The Nineteenth Amendment to the United States Constitution conferred upon women the right to vote, just as the recently adopted amendment confers that right on persons eighteen years old or older. When the Nineteenth Amendment was adopted, the statutes of Florida limited jury service to males only. In Hall v. State, supra, this Court rejected the idea that the Nineteenth Amendment invalidated the statutory prescription that only males were eligible for jury service, saying:"Current discussion touching the adoption of the Nineteenth Amendment related exclusively to the franchise. The words of that amendment by express *162 terms dealt solely with prohibiting any denial or abridgment of the right to vote based upon sex. "...... "It follows that Sections 4443 and 4444, Compiled General Laws of Florida, 1927, derived from an act adopted in 1893, which impose jury duty upon male citizens only, remain as valid statutes now as they were before the Nineteenth Amendment to the Federal Constitution was adopted. The legislature still has the power to prescribe the qualifications of jurors, and to impose this burden upon men alone if it sees fit so to do." (p. 401)
In Carter v. Jury Commission of Greene County, 396 U.S. 320, 90 S. Ct. 518, 24 L. Ed. 549 (1970), quoted extensively in our discussion of the third question, the Court recognized the right of the State to confine the jury selection to citizens, to persons meeting specified qualifications of age and educational attainment, and to those possessing good intelligence, sound judgment, and fair character. See also Hoyt v. Florida, 368 U.S. 57, 82 S. Ct. 159, 7 L. Ed. 2d 118 (1961).
We now consider the third question, which must be answered in the negative. The statute under attack reads as follows:"Fla. Stat. § 40.01(3), F.S.A. "In the selection of jury lists only such persons as the selecting officers know, or have reason to believe, are law abiding citizens of approved integrity, good character, sound judgment and intelligence, and who are not physically or mentally infirm, shall be selected for jury duty."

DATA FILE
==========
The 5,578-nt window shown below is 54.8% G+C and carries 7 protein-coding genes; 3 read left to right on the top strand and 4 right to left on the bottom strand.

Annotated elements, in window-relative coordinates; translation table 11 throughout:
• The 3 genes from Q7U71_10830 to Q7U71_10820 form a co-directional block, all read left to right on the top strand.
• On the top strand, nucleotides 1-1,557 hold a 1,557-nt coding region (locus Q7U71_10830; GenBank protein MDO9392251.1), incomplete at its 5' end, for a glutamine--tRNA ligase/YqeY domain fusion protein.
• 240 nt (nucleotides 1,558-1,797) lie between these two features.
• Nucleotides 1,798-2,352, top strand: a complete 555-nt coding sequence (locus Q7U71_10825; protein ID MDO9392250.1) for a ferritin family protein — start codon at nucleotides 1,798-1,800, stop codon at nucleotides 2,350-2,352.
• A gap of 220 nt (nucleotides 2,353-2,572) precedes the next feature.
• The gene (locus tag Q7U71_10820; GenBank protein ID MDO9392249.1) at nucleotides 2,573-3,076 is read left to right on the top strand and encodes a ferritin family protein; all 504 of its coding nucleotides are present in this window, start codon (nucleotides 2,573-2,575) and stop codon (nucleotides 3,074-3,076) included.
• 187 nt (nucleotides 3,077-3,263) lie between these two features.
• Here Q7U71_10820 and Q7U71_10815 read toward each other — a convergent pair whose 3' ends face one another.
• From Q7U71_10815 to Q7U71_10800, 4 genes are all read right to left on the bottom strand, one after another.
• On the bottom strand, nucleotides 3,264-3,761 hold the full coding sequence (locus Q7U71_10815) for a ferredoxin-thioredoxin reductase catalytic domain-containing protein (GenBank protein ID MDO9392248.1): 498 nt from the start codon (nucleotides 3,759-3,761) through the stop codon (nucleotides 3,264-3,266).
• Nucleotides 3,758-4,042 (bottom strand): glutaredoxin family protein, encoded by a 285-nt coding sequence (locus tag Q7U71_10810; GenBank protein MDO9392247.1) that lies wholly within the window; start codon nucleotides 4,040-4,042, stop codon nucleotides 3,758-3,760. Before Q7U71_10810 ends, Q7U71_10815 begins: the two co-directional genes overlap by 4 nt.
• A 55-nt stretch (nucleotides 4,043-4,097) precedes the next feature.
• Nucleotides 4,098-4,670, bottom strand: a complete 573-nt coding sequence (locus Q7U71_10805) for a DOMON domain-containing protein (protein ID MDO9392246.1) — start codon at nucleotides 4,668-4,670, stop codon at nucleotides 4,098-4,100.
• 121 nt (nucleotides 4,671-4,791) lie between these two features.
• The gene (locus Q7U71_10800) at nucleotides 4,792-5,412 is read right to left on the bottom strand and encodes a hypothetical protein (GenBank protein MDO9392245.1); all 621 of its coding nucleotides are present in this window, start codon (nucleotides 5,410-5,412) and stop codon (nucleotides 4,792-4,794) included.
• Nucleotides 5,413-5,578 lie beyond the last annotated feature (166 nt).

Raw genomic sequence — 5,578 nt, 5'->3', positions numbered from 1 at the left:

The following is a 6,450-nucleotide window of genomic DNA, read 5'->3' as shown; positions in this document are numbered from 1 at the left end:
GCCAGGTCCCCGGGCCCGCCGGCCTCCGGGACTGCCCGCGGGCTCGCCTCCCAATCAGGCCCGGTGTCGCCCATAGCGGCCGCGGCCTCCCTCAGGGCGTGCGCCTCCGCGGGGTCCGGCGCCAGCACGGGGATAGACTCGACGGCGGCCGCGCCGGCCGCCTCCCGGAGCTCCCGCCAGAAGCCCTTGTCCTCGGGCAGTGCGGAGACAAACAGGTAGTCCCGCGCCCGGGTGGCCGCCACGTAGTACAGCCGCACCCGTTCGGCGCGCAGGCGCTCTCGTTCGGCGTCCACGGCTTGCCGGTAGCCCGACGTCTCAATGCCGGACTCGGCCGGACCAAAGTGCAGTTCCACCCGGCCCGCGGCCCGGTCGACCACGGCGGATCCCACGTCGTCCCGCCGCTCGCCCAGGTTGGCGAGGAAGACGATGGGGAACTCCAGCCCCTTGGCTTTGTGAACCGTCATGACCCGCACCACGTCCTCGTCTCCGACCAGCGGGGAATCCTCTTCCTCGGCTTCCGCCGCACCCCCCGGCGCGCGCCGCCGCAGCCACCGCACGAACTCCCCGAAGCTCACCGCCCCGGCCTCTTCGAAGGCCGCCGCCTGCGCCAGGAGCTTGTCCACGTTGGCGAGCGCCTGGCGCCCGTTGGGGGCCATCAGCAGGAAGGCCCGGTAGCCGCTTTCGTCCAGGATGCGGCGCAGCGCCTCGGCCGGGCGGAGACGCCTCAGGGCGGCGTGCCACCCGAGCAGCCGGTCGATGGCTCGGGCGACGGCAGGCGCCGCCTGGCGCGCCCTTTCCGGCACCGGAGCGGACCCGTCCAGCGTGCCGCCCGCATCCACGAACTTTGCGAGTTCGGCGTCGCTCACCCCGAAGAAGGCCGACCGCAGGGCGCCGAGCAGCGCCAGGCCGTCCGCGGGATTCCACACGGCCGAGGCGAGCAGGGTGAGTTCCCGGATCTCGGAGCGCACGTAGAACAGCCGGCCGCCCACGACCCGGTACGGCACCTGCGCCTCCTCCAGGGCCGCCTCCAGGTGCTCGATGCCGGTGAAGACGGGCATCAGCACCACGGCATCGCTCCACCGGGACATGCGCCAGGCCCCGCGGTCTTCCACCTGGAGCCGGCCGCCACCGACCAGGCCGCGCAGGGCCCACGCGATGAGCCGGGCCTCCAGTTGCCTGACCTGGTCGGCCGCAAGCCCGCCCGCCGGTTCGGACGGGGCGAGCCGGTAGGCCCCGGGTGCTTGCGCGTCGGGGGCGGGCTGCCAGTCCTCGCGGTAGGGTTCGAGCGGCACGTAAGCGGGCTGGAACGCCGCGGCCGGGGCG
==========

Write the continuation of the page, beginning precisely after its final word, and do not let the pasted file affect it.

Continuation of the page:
In Carter v. Jury Commission of Greene County, supra, the Court considered an Alabama statute quite similar to the Florida statute now under attack. The Alabama jury commission was charged with the duty of selecting prospective veniremen and preparing a jury roll and jury box containing the names of all qualified, nonexempt citizens in the county who are "generally reputed to be honest and intelligent and are esteemed in the community for their integrity, good character and sound judgment." This particular statute was Ala. Code, Tit. 30, § 21. In sustaining the statute, the Court said:"Specifically, the charge is that § 21 leaves the commissioners free to give effect to their belief that Negroes are generally inferior to white people and so less likely to measure up to the statutory requirements; to the commissioners' fear that white people in the community will suffer if Negroes are accorded the opportunity to exercise the power of their majority; and to the commissioners' preference for Negroes who tend not to assert their right to legal and social equality. The appellants say the injunctive relief granted by the District Court is inadequate, because the history of jury selection in Greene County demonstrates a practice of discrimination persisting despite the federal court's prior grant of declaratory relief. Moreover, so long as § 21 remains the law, it is argued, Negro citizens throughout Alabama will be obliged to attack the jury-selection process on a county-by-county basis, thereby imposing a heavy burden on already congested court dockets and delaying the day that Alabama will be free of discriminatory jury selection. "While there is force in what the appellants say, we cannot agree that § 21 is irredeemably invalid on its face. It has long been accepted that the Constitution does not forbid the States to prescribe relevant qualifications for their jurors. The States remain free to confine the selection to citizens, to persons meeting specified qualifications of age and educational attainment, and to those possessing good intelligence, sound judgment, and fair character. `Our duty to protect the federal constitutional rights of all does not mean we must or should impose on states our conception of the proper source of jury lists, so long as the source *163 reasonably reflects a cross-section of the population suitable in character and intelligence for that civic duty.' "Statutory provisions such as those found in § 21 are not peculiar to Alabama, or to any particular region of the country. Nearly every State requires that its jurors be citizens of the United States, residents of the locality, of a specified minimum age, and able to understand English. Many of the States require that jurors be of `good character' or the like; some, that they be `intelligent' or `well informed.' "Provisions of similar breadth have been challenged here and sustained before. In Franklin v. South Carolina [218 U.S. 161, 30 S. Ct. 640, 54 L. Ed. 980], the Court rejected a similar attack upon a jury-selection statute alleged by the plaintiff in error to have conferred arbitrary power upon the jury commissioners. The pertinent law there provided that the commissioners should `prepare a list of such qualified electors under the provisions of the constitution, between the ages of twenty-one and sixty-five years, and of good moral character, of their respective counties as they may deem otherwise well qualified to serve as jurors, being persons of sound judgment and free from all legal exceptions, which list shall include not less than one from every three of such qualified electors... .' In upholding the validity of these standards, the Court said: "`We do not think there is anything in this provision of the statute having the effect to deny rights secured by the Federal Constitution... . There is nothing in this statute which discriminates against individuals on account of race or color or previous condition, or which subjects such persons to any other or different treatment than other electors who may be qualified to serve as jurors. The statute simply provides for an exercise of judgment in attempting to secure competent jurors of proper qualifications.' "Again, in Smith v. Texas, we dealt with a statute leaving a wide range of choice to the commissioners. Yet we expressly upheld the validity of the law. The statutory scheme was not in itself unfair; it was `capable of being carried out with no racial discrimination whatsoever.' "No less can be said of the statutory standards attacked in the present case." (Text pp. 331-335, 90 S.Ct. p. 524).